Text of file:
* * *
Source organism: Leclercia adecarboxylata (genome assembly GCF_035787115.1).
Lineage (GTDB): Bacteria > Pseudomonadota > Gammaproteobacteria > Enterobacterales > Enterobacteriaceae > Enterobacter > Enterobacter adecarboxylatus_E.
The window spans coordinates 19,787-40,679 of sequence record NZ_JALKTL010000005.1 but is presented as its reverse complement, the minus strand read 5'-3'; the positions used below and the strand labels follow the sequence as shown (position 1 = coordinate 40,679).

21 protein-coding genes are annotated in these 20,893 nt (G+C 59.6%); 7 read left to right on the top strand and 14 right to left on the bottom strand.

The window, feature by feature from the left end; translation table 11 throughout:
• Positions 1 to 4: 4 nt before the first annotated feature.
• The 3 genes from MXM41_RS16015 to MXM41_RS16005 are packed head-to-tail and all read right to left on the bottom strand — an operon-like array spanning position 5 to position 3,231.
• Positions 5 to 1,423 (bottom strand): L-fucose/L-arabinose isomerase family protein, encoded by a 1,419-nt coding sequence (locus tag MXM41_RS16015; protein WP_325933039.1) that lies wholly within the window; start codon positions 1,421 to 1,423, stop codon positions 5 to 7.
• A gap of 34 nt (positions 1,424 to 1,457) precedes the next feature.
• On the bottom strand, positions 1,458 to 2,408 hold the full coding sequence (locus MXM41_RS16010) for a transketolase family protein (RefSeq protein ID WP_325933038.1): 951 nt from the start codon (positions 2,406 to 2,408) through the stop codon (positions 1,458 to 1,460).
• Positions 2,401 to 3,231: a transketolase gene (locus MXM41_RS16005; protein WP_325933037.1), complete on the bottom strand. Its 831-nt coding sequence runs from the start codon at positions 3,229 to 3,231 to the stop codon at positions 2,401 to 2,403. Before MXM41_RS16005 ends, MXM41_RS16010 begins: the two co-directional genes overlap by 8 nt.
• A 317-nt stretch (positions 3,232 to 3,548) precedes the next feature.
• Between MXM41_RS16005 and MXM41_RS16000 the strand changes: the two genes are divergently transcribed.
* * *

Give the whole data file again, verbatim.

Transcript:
Source organism: Leclercia adecarboxylata (genome assembly GCF_035787115.1).
Lineage (GTDB): Bacteria > Pseudomonadota > Gammaproteobacteria > Enterobacterales > Enterobacteriaceae > Enterobacter > Enterobacter adecarboxylatus_E.
The window spans coordinates 19,787-40,679 of sequence record NZ_JALKTL010000005.1 but is presented as its reverse complement, the minus strand read 5'-3'; the positions used below and the strand labels follow the sequence as shown (position 1 = coordinate 40,679).

21 protein-coding genes are annotated in these 20,893 nt (G+C 59.6%); 7 read left to right on the top strand and 14 right to left on the bottom strand.

The window, feature by feature from the left end; translation table 11 throughout:
• Positions 1 to 4: 4 nt before the first annotated feature.
• The 3 genes from MXM41_RS16015 to MXM41_RS16005 are packed head-to-tail and all read right to left on the bottom strand — an operon-like array spanning position 5 to position 3,231.
• Positions 5 to 1,423 (bottom strand): L-fucose/L-arabinose isomerase family protein, encoded by a 1,419-nt coding sequence (locus tag MXM41_RS16015; protein WP_325933039.1) that lies wholly within the window; start codon positions 1,421 to 1,423, stop codon positions 5 to 7.
• A gap of 34 nt (positions 1,424 to 1,457) precedes the next feature.
• On the bottom strand, positions 1,458 to 2,408 hold the full coding sequence (locus MXM41_RS16010) for a transketolase family protein (RefSeq protein ID WP_325933038.1): 951 nt from the start codon (positions 2,406 to 2,408) through the stop codon (positions 1,458 to 1,460).
• Positions 2,401 to 3,231: a transketolase gene (locus MXM41_RS16005; protein WP_325933037.1), complete on the bottom strand. Its 831-nt coding sequence runs from the start codon at positions 3,229 to 3,231 to the stop codon at positions 2,401 to 2,403. Before MXM41_RS16005 ends, MXM41_RS16010 begins: the two co-directional genes overlap by 8 nt.
• A 317-nt stretch (positions 3,232 to 3,548) precedes the next feature.
• Between MXM41_RS16005 and MXM41_RS16000 the strand changes: the two genes are divergently transcribed.